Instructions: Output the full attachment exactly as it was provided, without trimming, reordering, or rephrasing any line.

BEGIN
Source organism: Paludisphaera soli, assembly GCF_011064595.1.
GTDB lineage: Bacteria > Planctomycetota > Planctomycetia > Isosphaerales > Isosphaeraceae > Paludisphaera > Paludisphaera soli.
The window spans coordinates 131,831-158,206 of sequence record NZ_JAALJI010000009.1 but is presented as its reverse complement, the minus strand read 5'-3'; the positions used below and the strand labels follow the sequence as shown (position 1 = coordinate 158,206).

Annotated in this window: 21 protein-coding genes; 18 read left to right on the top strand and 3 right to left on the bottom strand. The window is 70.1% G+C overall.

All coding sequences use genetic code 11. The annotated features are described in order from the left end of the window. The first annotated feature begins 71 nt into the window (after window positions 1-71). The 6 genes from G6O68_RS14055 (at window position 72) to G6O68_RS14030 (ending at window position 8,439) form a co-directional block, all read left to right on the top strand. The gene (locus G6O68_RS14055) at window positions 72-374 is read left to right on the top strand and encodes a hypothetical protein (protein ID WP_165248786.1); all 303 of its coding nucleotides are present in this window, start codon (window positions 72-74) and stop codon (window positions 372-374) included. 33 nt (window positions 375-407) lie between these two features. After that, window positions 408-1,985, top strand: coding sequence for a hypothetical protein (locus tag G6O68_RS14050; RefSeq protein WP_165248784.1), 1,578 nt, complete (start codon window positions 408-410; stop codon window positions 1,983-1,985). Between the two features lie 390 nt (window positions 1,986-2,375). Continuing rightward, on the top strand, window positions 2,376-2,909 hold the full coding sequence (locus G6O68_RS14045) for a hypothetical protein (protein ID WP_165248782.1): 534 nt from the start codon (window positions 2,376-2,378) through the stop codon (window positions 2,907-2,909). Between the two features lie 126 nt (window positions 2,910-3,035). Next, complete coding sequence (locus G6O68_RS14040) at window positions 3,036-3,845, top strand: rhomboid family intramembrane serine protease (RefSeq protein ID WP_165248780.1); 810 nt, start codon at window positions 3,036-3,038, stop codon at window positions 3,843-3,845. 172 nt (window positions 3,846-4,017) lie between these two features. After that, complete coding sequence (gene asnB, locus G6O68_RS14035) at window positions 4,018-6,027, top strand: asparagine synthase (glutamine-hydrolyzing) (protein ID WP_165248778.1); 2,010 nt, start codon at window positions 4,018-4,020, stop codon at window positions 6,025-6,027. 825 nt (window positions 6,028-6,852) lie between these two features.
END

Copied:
Source organism: Paludisphaera soli, assembly GCF_011064595.1.
GTDB lineage: Bacteria > Planctomycetota > Planctomycetia > Isosphaerales > Isosphaeraceae > Paludisphaera > Paludisphaera soli.
The window spans coordinates 131,831-158,206 of sequence record NZ_JAALJI010000009.1 but is presented as its reverse complement, the minus strand read 5'-3'; the positions used below and the strand labels follow the sequence as shown (position 1 = coordinate 158,206).

Annotated in this window: 21 protein-coding genes; 18 read left to right on the top strand and 3 right to left on the bottom strand. The window is 70.1% G+C overall.

All coding sequences use genetic code 11. The annotated features are described in order from the left end of the window. The first annotated feature begins 71 nt into the window (after window positions 1-71). The 6 genes from G6O68_RS14055 (at window position 72) to G6O68_RS14030 (ending at window position 8,439) form a co-directional block, all read left to right on the top strand. The gene (locus G6O68_RS14055) at window positions 72-374 is read left to right on the top strand and encodes a hypothetical protein (protein ID WP_165248786.1); all 303 of its coding nucleotides are present in this window, start codon (window positions 72-74) and stop codon (window positions 372-374) included. 33 nt (window positions 375-407) lie between these two features. After that, window positions 408-1,985, top strand: coding sequence for a hypothetical protein (locus tag G6O68_RS14050; RefSeq protein WP_165248784.1), 1,578 nt, complete (start codon window positions 408-410; stop codon window positions 1,983-1,985). Between the two features lie 390 nt (window positions 1,986-2,375). Continuing rightward, on the top strand, window positions 2,376-2,909 hold the full coding sequence (locus G6O68_RS14045) for a hypothetical protein (protein ID WP_165248782.1): 534 nt from the start codon (window positions 2,376-2,378) through the stop codon (window positions 2,907-2,909). Between the two features lie 126 nt (window positions 2,910-3,035). Next, complete coding sequence (locus G6O68_RS14040) at window positions 3,036-3,845, top strand: rhomboid family intramembrane serine protease (RefSeq protein ID WP_165248780.1); 810 nt, start codon at window positions 3,036-3,038, stop codon at window positions 3,843-3,845. 172 nt (window positions 3,846-4,017) lie between these two features. After that, complete coding sequence (gene asnB, locus G6O68_RS14035) at window positions 4,018-6,027, top strand: asparagine synthase (glutamine-hydrolyzing) (protein ID WP_165248778.1); 2,010 nt, start codon at window positions 4,018-4,020, stop codon at window positions 6,025-6,027. 825 nt (window positions 6,028-6,852) lie between these two features.